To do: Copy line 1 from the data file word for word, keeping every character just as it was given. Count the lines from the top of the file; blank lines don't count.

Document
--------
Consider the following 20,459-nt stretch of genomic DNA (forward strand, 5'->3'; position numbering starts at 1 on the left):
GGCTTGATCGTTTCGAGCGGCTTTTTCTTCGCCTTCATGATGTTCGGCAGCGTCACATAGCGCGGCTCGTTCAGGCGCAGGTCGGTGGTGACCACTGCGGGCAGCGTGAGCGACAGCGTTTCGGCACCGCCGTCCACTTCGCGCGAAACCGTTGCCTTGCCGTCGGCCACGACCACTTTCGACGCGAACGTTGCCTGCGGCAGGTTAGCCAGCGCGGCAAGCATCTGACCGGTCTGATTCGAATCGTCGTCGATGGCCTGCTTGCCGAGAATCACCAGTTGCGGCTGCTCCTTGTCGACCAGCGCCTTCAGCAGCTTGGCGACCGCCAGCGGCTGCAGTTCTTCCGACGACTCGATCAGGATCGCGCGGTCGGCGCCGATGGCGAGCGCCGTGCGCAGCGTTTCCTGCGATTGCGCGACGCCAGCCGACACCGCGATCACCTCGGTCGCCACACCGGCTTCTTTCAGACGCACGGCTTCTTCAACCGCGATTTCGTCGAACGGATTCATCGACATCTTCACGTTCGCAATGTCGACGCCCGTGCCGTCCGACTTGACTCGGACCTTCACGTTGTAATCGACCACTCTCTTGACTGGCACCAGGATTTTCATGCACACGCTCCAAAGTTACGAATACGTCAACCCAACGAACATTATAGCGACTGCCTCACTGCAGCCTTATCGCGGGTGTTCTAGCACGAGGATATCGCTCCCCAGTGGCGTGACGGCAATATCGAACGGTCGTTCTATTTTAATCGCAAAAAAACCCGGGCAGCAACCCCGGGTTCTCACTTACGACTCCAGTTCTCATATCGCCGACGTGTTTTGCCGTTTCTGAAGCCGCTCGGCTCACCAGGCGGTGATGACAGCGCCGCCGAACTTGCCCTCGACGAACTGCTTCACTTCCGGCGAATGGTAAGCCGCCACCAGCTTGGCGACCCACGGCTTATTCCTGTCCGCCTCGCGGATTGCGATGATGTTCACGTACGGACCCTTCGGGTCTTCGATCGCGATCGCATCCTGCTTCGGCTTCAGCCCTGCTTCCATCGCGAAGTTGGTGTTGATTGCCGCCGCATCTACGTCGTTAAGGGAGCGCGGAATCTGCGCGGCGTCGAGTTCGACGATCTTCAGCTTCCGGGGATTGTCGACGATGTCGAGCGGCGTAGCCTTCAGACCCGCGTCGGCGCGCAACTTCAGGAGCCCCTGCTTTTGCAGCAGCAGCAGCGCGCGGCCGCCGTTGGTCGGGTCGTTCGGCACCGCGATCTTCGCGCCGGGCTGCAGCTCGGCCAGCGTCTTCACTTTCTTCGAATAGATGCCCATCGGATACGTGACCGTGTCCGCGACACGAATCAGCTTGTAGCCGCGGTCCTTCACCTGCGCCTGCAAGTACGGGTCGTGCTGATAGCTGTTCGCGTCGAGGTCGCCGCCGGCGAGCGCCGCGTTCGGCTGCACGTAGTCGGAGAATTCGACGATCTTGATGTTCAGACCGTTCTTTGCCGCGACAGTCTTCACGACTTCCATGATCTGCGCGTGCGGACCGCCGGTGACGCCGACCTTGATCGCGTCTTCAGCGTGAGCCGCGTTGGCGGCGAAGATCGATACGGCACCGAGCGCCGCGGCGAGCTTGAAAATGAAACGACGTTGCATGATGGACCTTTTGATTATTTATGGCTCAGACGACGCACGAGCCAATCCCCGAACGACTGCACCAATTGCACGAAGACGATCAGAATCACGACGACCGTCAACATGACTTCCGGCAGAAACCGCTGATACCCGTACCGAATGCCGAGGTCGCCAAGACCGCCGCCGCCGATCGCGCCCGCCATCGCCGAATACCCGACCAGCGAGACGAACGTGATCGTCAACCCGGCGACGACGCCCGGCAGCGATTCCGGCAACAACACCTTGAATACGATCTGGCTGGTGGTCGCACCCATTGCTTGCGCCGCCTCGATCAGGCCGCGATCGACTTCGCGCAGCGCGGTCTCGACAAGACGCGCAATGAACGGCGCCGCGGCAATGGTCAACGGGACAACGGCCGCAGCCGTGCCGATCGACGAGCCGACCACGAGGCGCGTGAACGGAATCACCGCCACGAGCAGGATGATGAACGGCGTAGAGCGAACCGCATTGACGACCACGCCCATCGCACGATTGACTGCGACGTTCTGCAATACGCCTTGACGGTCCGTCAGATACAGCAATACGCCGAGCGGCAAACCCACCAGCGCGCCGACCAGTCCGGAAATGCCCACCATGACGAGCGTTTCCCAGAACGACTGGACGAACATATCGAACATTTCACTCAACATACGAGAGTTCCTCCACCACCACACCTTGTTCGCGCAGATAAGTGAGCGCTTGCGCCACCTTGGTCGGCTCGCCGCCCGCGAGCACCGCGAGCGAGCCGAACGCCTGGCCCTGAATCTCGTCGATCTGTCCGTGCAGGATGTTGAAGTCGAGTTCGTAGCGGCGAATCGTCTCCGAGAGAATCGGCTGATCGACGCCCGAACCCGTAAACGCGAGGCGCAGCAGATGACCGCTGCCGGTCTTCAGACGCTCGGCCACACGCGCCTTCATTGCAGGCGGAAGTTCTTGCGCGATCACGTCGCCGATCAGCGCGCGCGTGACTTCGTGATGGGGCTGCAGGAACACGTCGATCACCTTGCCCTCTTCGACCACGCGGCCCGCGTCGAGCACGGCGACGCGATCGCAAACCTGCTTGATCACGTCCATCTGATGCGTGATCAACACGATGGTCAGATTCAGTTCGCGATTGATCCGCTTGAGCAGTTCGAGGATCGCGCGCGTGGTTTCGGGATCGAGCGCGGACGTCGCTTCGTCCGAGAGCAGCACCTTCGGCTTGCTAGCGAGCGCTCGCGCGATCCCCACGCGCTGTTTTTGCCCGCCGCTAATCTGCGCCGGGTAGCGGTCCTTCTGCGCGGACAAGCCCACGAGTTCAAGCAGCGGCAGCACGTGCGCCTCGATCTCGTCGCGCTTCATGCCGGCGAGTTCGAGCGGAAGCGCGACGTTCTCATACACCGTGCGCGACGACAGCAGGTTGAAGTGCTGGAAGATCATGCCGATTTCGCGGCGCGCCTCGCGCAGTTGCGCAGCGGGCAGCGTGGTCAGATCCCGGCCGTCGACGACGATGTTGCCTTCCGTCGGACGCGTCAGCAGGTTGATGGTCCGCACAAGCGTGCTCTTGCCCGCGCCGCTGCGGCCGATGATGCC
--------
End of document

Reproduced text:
Consider the following 20,459-nt stretch of genomic DNA (forward strand, 5'->3'; position numbering starts at 1 on the left):